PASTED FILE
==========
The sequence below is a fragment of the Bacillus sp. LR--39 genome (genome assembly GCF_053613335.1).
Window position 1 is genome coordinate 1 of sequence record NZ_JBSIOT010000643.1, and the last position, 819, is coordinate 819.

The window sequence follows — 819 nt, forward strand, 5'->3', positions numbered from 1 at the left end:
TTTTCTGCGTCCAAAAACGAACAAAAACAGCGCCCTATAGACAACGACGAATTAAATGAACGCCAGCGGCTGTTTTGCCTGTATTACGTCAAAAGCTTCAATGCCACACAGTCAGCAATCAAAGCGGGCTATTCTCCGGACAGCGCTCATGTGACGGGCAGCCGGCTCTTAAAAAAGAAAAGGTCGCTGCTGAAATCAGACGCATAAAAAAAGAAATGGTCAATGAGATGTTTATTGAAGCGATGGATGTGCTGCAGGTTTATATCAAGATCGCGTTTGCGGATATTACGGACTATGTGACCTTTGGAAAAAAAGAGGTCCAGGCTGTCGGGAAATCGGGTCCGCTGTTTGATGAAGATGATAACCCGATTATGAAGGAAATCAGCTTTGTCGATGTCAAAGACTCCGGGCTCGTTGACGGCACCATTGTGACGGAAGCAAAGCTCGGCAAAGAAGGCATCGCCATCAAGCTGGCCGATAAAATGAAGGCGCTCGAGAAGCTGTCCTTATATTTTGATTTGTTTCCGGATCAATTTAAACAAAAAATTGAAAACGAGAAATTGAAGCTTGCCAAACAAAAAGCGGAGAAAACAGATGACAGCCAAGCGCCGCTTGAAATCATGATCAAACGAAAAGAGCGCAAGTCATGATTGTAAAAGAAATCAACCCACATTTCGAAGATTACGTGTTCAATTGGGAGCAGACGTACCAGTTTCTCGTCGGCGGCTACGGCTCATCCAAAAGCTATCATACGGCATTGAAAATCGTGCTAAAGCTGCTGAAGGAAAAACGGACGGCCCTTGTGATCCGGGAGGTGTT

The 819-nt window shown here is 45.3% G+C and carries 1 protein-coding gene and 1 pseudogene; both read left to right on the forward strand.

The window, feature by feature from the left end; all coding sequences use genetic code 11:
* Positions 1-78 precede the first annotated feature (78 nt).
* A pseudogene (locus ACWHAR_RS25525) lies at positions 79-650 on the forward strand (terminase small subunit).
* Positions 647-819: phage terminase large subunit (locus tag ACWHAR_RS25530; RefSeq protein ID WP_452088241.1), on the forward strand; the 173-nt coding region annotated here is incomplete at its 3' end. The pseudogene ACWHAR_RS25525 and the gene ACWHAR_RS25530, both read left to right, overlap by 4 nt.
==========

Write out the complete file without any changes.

The sequence below is a fragment of the Bacillus sp. LR--39 genome (genome assembly GCF_053613335.1).
Window position 1 is genome coordinate 1 of sequence record NZ_JBSIOT010000643.1, and the last position, 819, is coordinate 819.

The window sequence follows — 819 nt, forward strand, 5'->3', positions numbered from 1 at the left end:
TTTTCTGCGTCCAAAAACGAACAAAAACAGCGCCCTATAGACAACGACGAATTAAATGAACGCCAGCGGCTGTTTTGCCTGTATTACGTCAAAAGCTTCAATGCCACACAGTCAGCAATCAAAGCGGGCTATTCTCCGGACAGCGCTCATGTGACGGGCAGCCGGCTCTTAAAAAAGAAAAGGTCGCTGCTGAAATCAGACGCATAAAAAAAGAAATGGTCAATGAGATGTTTATTGAAGCGATGGATGTGCTGCAGGTTTATATCAAGATCGCGTTTGCGGATATTACGGACTATGTGACCTTTGGAAAAAAAGAGGTCCAGGCTGTCGGGAAATCGGGTCCGCTGTTTGATGAAGATGATAACCCGATTATGAAGGAAATCAGCTTTGTCGATGTCAAAGACTCCGGGCTCGTTGACGGCACCATTGTGACGGAAGCAAAGCTCGGCAAAGAAGGCATCGCCATCAAGCTGGCCGATAAAATGAAGGCGCTCGAGAAGCTGTCCTTATATTTTGATTTGTTTCCGGATCAATTTAAACAAAAAATTGAAAACGAGAAATTGAAGCTTGCCAAACAAAAAGCGGAGAAAACAGATGACAGCCAAGCGCCGCTTGAAATCATGATCAAACGAAAAGAGCGCAAGTCATGATTGTAAAAGAAATCAACCCACATTTCGAAGATTACGTGTTCAATTGGGAGCAGACGTACCAGTTTCTCGTCGGCGGCTACGGCTCATCCAAAAGCTATCATACGGCATTGAAAATCGTGCTAAAGCTGCTGAAGGAAAAACGGACGGCCCTTGTGATCCGGGAGGTGTT

The 819-nt window shown here is 45.3% G+C and carries 1 protein-coding gene and 1 pseudogene; both read left to right on the forward strand.

The window, feature by feature from the left end; all coding sequences use genetic code 11:
* Positions 1-78 precede the first annotated feature (78 nt).
* A pseudogene (locus ACWHAR_RS25525) lies at positions 79-650 on the forward strand (terminase small subunit).
* Positions 647-819: phage terminase large subunit (locus tag ACWHAR_RS25530; RefSeq protein ID WP_452088241.1), on the forward strand; the 173-nt coding region annotated here is incomplete at its 3' end. The pseudogene ACWHAR_RS25525 and the gene ACWHAR_RS25530, both read left to right, overlap by 4 nt.